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Full-Text Articles in Law

The Twilight Zone: Perspectives From A Man On Death Row, Leah Stiegler Jan 2015

The Twilight Zone: Perspectives From A Man On Death Row, Leah Stiegler

Law Student Publications

This interview was conducted through a series of written correspondences between Gerald Dean Cruz and Leah Stiegler, the Allen Chair Editor for Volume 49 of the University of Richmond Law Review. This exchange was reproduced, in excerpts, for the sole purpose of giving readers a rare glimpse into the perspective of a death row inmate.


A Survey Of The History Of The Death Penalty In The United States, Sheherezade C. Malik, D. Paul Holdsworth Jan 2015

A Survey Of The History Of The Death Penalty In The United States, Sheherezade C. Malik, D. Paul Holdsworth

Law Student Publications

Since the founding of Jamestown Colony in 1607, few topics in American life and culture have generated as much controversy, both in terms of persistence and volatility, as the death penalty. Foreign policy, economic recessions, and social movements come to the forefront of national discussion in their own respective ebbs and flows. Capital punishment, however, has been a staple of the American criminal justice system since the early inhabiting of the continent, and has remained a permanent vehicle through which we can enact retribution on the most heinous criminal offenders in our society, ridding ourselves of the worst among us.


Making Sure We Are Getting It Right: Repairing "The Machinery Of Death" By Narrowing Capital Eligibility, Ann E. Reid Jan 2015

Making Sure We Are Getting It Right: Repairing "The Machinery Of Death" By Narrowing Capital Eligibility, Ann E. Reid

Law Student Publications

This comment argues that, starting with the framework of the federal system, there is a way to reconcile modern concerns about the death penalty with society's need for leverage over those criminals who truly are the worst of the worst-those who present grave threats to society even after incarceration. This reconciliation can be achieved by amending the Federal Death Penalty Act to require prosecutors to establish one additional element before they can secure a capital conviction: future dangerousness of the defendant in prison..


A Shot In The Dark: Why Virginia Should Adopt The Firing Squad As Its Primary Method Of Execution, P. Thomas Distanislao, Iii Jan 2015

A Shot In The Dark: Why Virginia Should Adopt The Firing Squad As Its Primary Method Of Execution, P. Thomas Distanislao, Iii

Law Student Publications

This comment recommends that Virginia cease its use of lethal injection because of its high botch rates and growing impracticability due to drug shortages. Instead, the Commonwealth should use the firing squad as a more effective means of execution, thereby leading the nation in a transition towards a more efficient and reliable method.


Restorative Justice For Multinational Corporations, Andrew B. Spalding Jan 2015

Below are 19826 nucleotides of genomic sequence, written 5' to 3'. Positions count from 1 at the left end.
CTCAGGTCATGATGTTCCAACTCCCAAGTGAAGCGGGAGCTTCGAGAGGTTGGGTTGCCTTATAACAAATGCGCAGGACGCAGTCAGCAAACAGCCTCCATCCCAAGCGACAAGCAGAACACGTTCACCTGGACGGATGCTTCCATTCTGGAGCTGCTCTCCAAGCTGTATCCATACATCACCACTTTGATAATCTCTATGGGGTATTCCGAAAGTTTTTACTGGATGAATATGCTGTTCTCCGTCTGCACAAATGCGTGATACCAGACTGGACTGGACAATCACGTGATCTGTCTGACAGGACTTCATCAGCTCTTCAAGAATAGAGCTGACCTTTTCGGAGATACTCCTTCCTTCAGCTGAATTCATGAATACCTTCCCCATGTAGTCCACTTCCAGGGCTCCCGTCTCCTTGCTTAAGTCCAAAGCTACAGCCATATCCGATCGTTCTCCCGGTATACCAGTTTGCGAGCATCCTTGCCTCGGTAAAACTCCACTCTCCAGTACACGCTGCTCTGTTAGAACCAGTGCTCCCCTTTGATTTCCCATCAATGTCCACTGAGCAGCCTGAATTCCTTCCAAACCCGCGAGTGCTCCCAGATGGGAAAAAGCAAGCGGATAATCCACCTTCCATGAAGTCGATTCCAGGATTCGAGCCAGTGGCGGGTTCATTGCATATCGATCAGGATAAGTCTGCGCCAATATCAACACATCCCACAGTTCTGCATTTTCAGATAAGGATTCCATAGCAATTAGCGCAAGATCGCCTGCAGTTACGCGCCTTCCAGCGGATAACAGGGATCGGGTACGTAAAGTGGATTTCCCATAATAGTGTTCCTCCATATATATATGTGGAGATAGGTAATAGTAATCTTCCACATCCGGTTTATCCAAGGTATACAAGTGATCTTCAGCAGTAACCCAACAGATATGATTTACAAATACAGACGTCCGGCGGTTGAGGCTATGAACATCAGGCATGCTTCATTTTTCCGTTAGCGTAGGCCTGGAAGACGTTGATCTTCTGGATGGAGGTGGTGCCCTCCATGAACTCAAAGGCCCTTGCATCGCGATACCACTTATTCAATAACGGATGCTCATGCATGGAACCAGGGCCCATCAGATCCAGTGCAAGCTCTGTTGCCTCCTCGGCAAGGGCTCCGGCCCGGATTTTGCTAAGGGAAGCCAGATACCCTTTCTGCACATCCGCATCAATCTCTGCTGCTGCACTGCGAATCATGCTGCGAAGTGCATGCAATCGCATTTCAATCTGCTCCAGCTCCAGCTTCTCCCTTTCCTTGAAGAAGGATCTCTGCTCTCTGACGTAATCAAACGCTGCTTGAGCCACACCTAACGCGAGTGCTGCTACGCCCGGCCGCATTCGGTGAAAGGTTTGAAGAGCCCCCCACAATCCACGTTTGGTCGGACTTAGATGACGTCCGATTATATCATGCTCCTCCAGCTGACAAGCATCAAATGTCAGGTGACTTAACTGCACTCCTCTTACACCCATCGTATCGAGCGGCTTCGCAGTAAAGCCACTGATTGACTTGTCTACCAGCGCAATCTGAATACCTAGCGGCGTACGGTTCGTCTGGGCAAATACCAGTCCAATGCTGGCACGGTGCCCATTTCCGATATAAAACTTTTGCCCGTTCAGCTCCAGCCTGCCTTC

Restorative Justice For Multinational Corporations, Andrew B. Spalding

Law Faculty Publications

Deterrence theory, rooted in the methodology of law and economics, continues to dominate both the theory and practice of white-collar crime. By manipulating the disincentives of prospective wrongdoers, deterrence aims to efficiently reduce crime and maximize taxpayers’ utility. However, the rise of international commerce presents a challenge it cannot meet. Using a combination of empirical evidence and quantitative modeling, this Article shows that deterrence will tend to increase, rather than decrease, net levels of corporate crime in developing countries. The ever-increasing power of multinational corporations thus calls for a new theory of punishment, one that uses criminal enforcement to address ...


The Politics Of Botched Executions, Corinna Barrett Lain Jan 2015

The Politics Of Botched Executions, Corinna Barrett Lain

Law Faculty Publications

In this symposium essay, I explore the politics of botched executions, discussing state responses to the latest round of executions gone wrong and the ways in which those responses matter. Part I recounts four botched executions in 2014 and the state responses that accompanied them. Part II makes three observations about those responses-one about states' fealty to the death penalty, one about backlash politics and the scope of the public relations problem, and one about the changing cultural construct of lethal injection in the United States. Part III explores how state responses to botched executions (or the lack thereof) might ...


Death As A Bargaining Chip: Plea Bargaining And The Future Of Virginia's Death Penalty, John G. Douglass Jan 2015

Death As A Bargaining Chip: Plea Bargaining And The Future Of Virginia's Death Penalty, John G. Douglass

Law Faculty Publications

Virginia now averages less than a single death sentence each year, a far cry from its not-too-distant history as the second most active death penalty state in the nation. The numbers alone tempt us to forecast the death of Virginia's death penalty: a death by disuse. But those numbers leave much of the story untold. The plummeting number of death sentences is only the diminishing tip of a larger, more stable iceberg of capital case litigation. That iceberg is melting very slowly, if at all.